Well, Rabin was a very different style of guitarist from Howe. Howe, who has a prickly personality, didn't get on very well with Rabin during the "Union" tour. Yet, for all their differences, both are extremely gifted musicians. Here's an example of Rabin's early work, "Getting to Know You Better":

Here's Rabin doing his acoustic solo piece, "Solly's Beard":

In 1989, he released a solo album that did quite well. This is "Something o Hold On To" from Can't Look Away:

Small Towns

I love this video from The Daily Show:

The cowboy? Queerer than a three dollar bill in Confederate money.

I grew up in a town about the size of Wasilia, Alaska. Waverly sits on the border of PA, and there are three boroughs - South Waverly, Sayre, and Athens, PA - all of which run in to one another. The area, physically formed by the junction of the Chemung and Susquehanna Rivers, is simply called The Valley by locals (I still refer to it that way, even though there are other valleys in the world). As an adult, I have lived in both small towns and two cities, one medium sized (Rochester, NY) and one large (Washington, DC). I'm still scratching my head over the whole "small towns are better" thread running through the Republican convention.

Of course, I recognize the politics of it. This is a kind of dog-whistle - it's all about "values". No gay, abortion-loving anti-Christians in LaMoille, IL, South Waverly, PA, or other "towns under 10,000". Except, of course, small towns are as diverse as large cities. The differences are largely that the power structure is inert, in place for generations. The Republicans interviewed by TDS represent the problem with small towns. Inarticulate, narrow-minded, these men and women are caricatures of what is wrong with those in power in small towns. In fact, there are many, diverse and distinct groups living in small towns. People of color, sexual, religious, and other minority groups have their own little enclaves. Some areas have different smaller groups than others. For example, not just Waverly, but the whole Finger Lakes area of western New York State, has a scattered but large population of Jehovah's Witnesses.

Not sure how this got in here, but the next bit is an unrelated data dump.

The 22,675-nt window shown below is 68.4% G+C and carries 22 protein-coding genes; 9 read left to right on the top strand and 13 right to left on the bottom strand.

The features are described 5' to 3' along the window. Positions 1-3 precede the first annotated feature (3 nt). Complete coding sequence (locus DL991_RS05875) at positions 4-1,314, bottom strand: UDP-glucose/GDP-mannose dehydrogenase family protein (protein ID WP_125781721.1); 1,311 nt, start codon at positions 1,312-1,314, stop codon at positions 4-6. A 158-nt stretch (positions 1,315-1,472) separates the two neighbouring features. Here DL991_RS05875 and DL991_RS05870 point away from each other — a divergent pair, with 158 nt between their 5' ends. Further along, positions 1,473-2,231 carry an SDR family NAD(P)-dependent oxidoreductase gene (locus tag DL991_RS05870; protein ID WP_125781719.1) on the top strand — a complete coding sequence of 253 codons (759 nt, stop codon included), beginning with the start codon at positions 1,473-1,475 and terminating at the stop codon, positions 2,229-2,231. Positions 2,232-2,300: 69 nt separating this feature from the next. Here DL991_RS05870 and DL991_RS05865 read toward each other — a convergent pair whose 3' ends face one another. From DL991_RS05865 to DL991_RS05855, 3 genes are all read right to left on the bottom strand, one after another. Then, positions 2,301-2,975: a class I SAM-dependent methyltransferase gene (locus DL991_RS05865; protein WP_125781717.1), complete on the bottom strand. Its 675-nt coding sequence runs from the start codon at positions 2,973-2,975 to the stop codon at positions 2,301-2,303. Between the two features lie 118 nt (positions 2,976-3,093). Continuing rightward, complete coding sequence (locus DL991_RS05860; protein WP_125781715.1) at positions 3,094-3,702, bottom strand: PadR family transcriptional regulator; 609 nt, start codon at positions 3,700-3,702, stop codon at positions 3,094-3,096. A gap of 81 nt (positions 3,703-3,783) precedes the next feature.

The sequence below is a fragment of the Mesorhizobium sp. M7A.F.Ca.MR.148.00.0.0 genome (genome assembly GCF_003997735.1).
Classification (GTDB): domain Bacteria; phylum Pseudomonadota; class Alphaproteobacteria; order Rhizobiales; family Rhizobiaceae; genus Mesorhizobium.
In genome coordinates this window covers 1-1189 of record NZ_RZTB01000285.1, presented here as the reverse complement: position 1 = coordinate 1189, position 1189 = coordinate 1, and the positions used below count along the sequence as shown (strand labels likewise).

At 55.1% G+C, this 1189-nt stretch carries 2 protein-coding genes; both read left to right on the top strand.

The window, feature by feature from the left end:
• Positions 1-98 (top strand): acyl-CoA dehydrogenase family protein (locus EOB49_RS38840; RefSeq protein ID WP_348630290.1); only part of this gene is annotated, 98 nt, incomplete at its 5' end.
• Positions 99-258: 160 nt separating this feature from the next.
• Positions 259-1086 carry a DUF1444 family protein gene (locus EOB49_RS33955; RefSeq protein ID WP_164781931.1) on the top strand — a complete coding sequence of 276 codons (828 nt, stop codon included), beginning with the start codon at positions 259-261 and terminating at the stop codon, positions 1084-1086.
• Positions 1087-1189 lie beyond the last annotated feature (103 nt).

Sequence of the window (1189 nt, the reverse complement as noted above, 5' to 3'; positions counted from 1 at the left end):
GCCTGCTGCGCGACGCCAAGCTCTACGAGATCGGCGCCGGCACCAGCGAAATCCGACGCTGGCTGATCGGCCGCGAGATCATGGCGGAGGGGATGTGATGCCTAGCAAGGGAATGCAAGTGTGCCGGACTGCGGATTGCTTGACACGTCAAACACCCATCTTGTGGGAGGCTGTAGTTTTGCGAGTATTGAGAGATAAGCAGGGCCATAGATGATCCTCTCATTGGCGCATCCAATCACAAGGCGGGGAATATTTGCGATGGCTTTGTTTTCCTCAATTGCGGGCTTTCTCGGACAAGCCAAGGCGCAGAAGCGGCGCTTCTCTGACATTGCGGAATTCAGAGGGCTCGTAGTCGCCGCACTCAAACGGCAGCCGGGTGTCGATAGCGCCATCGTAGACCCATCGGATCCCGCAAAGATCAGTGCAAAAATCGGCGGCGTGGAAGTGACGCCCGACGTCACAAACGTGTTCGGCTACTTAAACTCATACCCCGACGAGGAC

Recognizing the politics of such rhetoric is one thing. Cutting through the rhetoric, however, to reveal the hollowness of it is not only a wholly different matter, but necessary. Small Town USA no more provides a moral backbone to the country than do cities undermine them. The only good thing about this kind of rhetoric is that it is about a century too late. In 1896, William Jennings Bryant ran a campaign similar to this; we all know how much of a landslide he won . . . oh, wait, that's right.

Bryant lost to Ohio Sen. William McKinley.

Sunday, September 07, 2008

Making It Up As They Go Along

There's been a story going around that the Democrats trashed their American flags after their convention was over. It seems the source of this story is . . . the McCain campaign.

Not only should they be ashamed of themselves, nothing coming from them should be considered legitimate at all.

I just love the way the anti-patriotic dog whistle is being blown by these clowns. They're almost too clever by half. I suppose this is another illustration of Mark Twain's dictum that a lie makes it around the world before truth makes it out the door.

Virtual Tin Cup